Compact loudspeaker arrays for 3D sound reproduction

Lead Research Organisation: University of Southampton
Department Name: Faculty of Engineering & the Environment

Abstract

Loudspeaker arrays are a hot-topic in audio signal processing. Their use for 3D audio and multi-zone audio reproduction has received much attention from both the academic community and industry. The Virtual Acoustics and Audio Engineering team at the ISVR has developed a significant expertise in this field, evidence of which is provided also by the research grants and industrial contracts that have been recently awarded to ISVR (current research budget in this field >£2M). Distributed arrays are widely used for surround-sound reproduction, but compact loudspeaker arrays have recently attracted much industrial interest, especially for their application as sound-bars or accessories for portable devices. ISVR has developed, in conjunction with the University of California, San Diego, a novel technology for near-field 3D audio reproduction using a small (20cm) loudspeaker array. This technology has been licensed to ComHear, a Californian start-up company, which is developing products that implement this technology. The latter is very effective for near-field reproduction (array-listener distance <1m) but it is not yet applicable for soundbars, where the listener is located at a larger distance. The improvement and far-field extension of this 3D audio technology is the objective of this project. This presents a number of interesting research challenges: firstly, the independent control of audio signals delivered to left and right ears of the listener, required for binaural audio delivery, is very hard to achieve when the listener is not close to the array. Furthermore, the listener may not be located directly in front of the array, so the listener must adapt to the listener position. The room reverberation, which does not play a major role for near-field arrays, should also be taken into consideration in this case as it may degrade the system performance. These are some of the challenges that will be faced during research project, the solution of which will require the development of new signal processing strategies and array design solutions. This project is of great interest for ComHear, which has expressed their intention to provide some financial support to this project.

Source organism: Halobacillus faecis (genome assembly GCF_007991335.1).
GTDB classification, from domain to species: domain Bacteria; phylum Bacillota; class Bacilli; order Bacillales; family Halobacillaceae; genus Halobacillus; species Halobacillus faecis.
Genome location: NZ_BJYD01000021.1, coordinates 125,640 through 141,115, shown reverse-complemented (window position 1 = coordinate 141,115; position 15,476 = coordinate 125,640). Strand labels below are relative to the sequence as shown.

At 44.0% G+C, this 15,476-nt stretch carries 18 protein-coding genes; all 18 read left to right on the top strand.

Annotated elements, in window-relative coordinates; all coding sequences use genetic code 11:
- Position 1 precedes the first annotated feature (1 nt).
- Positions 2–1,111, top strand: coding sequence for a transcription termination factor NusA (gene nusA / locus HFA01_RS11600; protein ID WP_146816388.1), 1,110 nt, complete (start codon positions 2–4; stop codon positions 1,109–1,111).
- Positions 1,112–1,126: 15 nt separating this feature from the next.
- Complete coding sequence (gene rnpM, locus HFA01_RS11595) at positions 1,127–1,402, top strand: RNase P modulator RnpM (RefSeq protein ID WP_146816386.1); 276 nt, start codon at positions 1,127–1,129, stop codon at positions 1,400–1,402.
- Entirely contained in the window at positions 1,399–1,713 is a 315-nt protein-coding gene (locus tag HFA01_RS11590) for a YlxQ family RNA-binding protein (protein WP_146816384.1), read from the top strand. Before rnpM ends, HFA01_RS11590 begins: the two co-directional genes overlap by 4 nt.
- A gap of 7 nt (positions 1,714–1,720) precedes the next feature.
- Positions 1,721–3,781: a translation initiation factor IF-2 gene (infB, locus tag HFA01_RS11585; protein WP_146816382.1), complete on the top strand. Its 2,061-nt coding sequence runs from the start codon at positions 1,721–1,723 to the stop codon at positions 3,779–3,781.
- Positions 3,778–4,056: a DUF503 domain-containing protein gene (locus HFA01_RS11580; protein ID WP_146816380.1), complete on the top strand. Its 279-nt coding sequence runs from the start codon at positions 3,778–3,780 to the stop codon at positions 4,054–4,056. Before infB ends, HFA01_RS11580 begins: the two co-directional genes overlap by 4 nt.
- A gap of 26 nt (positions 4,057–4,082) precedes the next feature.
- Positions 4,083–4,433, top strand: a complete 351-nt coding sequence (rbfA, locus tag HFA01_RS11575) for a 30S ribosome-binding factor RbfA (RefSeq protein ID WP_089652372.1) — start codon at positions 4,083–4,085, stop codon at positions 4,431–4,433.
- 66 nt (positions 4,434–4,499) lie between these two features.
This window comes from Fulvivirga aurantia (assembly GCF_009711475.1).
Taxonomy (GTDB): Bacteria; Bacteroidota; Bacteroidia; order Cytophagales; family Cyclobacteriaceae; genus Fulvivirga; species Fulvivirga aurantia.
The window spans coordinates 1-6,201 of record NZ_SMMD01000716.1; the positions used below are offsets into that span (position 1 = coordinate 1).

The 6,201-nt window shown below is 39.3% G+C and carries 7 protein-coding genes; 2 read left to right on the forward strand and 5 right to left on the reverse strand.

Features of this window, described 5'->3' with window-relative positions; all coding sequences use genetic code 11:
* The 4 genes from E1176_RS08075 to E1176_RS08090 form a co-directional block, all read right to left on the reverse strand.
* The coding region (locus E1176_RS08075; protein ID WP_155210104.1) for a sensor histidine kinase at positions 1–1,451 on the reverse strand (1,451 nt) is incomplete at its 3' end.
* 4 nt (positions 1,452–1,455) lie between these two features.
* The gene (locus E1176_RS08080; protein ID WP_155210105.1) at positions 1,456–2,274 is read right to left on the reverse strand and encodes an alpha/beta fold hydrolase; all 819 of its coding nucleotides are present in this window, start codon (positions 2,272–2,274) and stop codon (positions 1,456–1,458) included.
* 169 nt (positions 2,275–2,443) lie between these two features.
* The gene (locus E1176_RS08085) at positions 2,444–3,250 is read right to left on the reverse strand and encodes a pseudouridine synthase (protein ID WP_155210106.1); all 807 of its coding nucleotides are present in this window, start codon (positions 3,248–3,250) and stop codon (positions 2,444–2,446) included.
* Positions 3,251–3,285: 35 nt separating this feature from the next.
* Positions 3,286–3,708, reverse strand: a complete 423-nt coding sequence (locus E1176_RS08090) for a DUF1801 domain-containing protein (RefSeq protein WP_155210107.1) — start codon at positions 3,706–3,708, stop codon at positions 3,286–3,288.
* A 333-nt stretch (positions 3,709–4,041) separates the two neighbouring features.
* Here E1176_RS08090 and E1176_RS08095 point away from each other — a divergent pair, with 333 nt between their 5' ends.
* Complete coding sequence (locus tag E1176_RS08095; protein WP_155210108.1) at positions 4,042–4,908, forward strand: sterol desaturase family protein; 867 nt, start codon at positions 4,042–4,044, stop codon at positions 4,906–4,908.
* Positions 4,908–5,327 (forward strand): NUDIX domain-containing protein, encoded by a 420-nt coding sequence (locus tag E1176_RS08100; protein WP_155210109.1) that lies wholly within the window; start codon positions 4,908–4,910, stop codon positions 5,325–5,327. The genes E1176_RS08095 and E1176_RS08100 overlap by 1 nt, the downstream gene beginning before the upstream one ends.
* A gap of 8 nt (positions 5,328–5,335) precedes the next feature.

Studentship Projects

Project Reference Relationship Related To Start End Student Name
EP/N509747/1 01/10/2016 30/09/2021
1786079 Studentship EP/N509747/1 26/09/2016 30/09/2019 Eric Hamdan
 
Description The work funded through the award for 'Compact loudspeaker arrays for 3D sound reproduction' has led to vastly improve theoretical and practical knowledge in the field of loudspeaker systems for reproducing personal 3D audio, particularly to do with so-called 'crosstalk cancellation' systems. These systems use two or more loudspeakers to reproduce binaural cues at the ears of a listener, giving them the impression of a 3D audio scene without the need for many distributed loudspeakers. During this work, the current theoretical understanding of crosstalk cancellation theory was expanded from the two-channel case to the multichannel case, thereby giving concrete and rigorous evidence previously unavailable as to why such systems benefit from more than two loudspeakers. This achievement was accomplished through detailed mathematical and experimental analysis conducted over the course of the award period. Novel physical evidence was obtained to support why multichannel systems are more robust than the common two-channel systems. In summary, the physical evidence suggests that at the core multichannel crosstalk cancellation systems are largely dictated by their ability to achieve so-called 'beamforming' and the extent to which a system can beamform effectively determines the system robustness and performance. As a consequence of this work, new theoretical knowledge was generated that is not only applicable to these systems but also to similarly formulated acoustic problems, in the mathematical sense, thus this award contributed not only to one field but has also contributed to new knowledge that can be used potentially by several fields, particularly those that deal with so-called 'inverse problems'.